Should Brazil face towards Washington or Beijing?

There has been a lot of discussion whether Brazil will have to choose between China and the U.S. as its main trading partner. Yet despite Brazilian President Jair Bolsonaro’s praise of his U.S. counterpart and anti-Chinese rhetoric in the run-up to his election victory, Brazil’s thirst for foreign investment and increased trade is likely to see Brasilia maintain its economic ties with Beijing.

Before coming to power, Bolsonaro campaigned on a platform of opposition to growing Chinese involvement in the Brazilian economy, arguing that it posed a threat to national security but has since distanced himself from this stance. He said: “The Chinese are not buying in Brazil. They are buying Brazil.” Despite his desire for less state control and privatisation, Bolsonaro opposed the sale of some of state power utility Eletrobras’ assets because he feared that Chinese companies would buy them.

Many of his fears seemed to centre on energy sector acquisitions. State Grid Corporation of China bought a majority stake in CPFL Energia for 17.36 billion reais ($4.90 billion) last year, while China Three Gorges Corporation bought two Brazilian hydro schemes for 13.8 billion reais ($3.66 billion) in 2016. Relations with Beijing have also been affected by his visit to Taiwan in February 2018, making him the first Brazilian president to travel to the island. The Chinese embassy in Brazil described the trip as an “affront to the sovereignty and territorial integrity of China”.

Apart from economic nationalism and ideological differences, the Brazilian president may be seeking to put some distance between his government and those of his predecessors. The previous left-wing governments had seen Brasilia encourage trade with its fellow BRICS nations and strengthen economic relations with the rest of Latin America.

Bolsonaro is an avowed admirer of U.S. President Donald Trump and is often described as being made in the same mould: as a populist often more ready to whip up right wing sentiment via Twitter than devote the hard hours required to produce thoughtful political policy. He certainly has a similar style to Trump, attacking news outlets that criticise him, positioning himself as a political outsider and doubting the science behind climate change. Bolsonaro has spoken of his desire for “a new era of closer ties” with the United States.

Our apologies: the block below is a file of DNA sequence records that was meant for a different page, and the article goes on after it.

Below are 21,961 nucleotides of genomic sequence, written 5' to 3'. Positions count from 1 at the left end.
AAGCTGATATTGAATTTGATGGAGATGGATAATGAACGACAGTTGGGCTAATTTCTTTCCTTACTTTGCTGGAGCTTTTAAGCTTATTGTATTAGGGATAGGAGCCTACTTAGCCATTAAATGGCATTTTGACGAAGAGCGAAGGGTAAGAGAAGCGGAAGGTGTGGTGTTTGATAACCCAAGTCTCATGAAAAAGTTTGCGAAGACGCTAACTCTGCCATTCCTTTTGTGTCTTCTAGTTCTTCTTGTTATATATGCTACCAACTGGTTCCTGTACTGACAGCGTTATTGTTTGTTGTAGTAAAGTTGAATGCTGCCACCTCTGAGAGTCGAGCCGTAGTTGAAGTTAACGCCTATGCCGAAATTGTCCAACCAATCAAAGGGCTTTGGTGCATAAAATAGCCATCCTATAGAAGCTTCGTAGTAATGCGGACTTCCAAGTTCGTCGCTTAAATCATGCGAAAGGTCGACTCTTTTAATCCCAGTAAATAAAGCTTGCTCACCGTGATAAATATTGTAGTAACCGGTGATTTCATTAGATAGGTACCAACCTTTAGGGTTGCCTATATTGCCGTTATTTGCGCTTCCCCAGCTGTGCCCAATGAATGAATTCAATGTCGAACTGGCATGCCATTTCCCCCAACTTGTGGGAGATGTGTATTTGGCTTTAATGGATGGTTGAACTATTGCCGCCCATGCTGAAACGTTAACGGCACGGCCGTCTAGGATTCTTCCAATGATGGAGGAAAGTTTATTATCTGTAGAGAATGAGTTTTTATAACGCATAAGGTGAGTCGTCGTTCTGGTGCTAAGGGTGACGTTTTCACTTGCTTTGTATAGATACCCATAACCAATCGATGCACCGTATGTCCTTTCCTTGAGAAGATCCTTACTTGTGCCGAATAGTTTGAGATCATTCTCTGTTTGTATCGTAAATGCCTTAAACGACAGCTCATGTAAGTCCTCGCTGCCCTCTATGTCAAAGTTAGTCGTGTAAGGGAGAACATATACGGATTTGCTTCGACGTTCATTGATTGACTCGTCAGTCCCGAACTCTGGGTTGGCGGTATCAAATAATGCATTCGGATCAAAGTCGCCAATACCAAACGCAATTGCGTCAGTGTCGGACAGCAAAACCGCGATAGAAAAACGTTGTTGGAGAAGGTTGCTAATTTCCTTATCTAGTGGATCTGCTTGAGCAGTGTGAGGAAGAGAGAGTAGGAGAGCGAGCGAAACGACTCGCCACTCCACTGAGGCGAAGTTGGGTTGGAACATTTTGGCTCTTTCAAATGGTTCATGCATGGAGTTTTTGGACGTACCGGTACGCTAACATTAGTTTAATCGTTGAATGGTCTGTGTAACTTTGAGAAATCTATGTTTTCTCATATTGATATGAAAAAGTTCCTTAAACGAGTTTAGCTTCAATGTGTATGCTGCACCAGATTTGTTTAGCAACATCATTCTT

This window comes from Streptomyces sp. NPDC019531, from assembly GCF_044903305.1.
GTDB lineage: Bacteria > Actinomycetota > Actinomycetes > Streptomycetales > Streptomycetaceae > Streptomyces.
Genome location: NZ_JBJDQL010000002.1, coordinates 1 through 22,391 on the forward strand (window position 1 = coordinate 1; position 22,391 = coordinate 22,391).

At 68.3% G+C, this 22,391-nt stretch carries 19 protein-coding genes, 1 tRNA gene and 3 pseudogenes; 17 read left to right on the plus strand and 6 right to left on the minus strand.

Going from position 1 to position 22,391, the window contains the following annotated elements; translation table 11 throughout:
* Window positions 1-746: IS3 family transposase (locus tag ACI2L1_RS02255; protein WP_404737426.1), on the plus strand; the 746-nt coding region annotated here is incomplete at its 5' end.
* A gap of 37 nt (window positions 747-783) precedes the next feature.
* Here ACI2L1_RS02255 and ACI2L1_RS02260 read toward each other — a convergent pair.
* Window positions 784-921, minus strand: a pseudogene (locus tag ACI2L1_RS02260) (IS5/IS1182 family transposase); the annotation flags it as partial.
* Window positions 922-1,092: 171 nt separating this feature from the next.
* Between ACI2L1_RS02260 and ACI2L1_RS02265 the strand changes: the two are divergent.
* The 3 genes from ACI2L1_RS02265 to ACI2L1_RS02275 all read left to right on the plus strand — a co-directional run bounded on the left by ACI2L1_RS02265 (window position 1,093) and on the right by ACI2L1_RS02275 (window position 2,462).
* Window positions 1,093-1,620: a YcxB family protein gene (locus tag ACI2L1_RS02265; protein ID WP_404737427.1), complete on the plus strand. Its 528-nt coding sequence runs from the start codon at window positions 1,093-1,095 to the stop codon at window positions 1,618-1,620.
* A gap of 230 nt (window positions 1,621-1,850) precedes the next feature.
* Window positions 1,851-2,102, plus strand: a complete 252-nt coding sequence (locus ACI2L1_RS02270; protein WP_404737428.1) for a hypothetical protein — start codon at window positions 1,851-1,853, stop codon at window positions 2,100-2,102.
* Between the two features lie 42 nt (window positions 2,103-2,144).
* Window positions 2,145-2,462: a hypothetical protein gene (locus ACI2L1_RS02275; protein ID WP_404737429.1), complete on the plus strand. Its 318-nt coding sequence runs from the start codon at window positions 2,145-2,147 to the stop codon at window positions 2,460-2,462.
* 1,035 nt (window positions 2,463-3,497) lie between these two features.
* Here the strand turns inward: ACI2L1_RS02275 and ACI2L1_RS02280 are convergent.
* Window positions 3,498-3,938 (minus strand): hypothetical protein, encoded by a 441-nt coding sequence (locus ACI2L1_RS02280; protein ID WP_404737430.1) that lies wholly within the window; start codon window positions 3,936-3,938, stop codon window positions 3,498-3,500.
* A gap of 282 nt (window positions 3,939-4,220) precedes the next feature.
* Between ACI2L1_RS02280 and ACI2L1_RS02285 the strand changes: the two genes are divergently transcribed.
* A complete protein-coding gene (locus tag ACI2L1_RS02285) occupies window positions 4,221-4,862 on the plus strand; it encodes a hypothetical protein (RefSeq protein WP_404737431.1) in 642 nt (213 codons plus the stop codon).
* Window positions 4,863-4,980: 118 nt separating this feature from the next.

For his part, Trump is keen to secure allies in his trade war with Beijing and also to intensify efforts to bring about a change of government in Venezuela, so he can take advantage of the close ties between the Venezuelan and Brazilian militaries. It has been reported that Washington has tried to limit the extent of Brazil’s deals with China. As with other countries, the U.S. is reported to have warned the Brazilian government against entrusting Chinese firm Huawei with too much influence over its telecoms infrastructure.

Washington talks

The first big test of any new relationship between the U.S. and Brazil came in March, when Bolsonaro and his Economy Minister Paulo Guedes visited Washington for talks with President Trump. In the run-up to the meeting, Bolsonaro was fulsome in his praise for the U.S. “The American people have always been an inspiration for me. We have good relationships around the world but I am extending my hands so that the relationship with the United States is increasingly more important”, he said.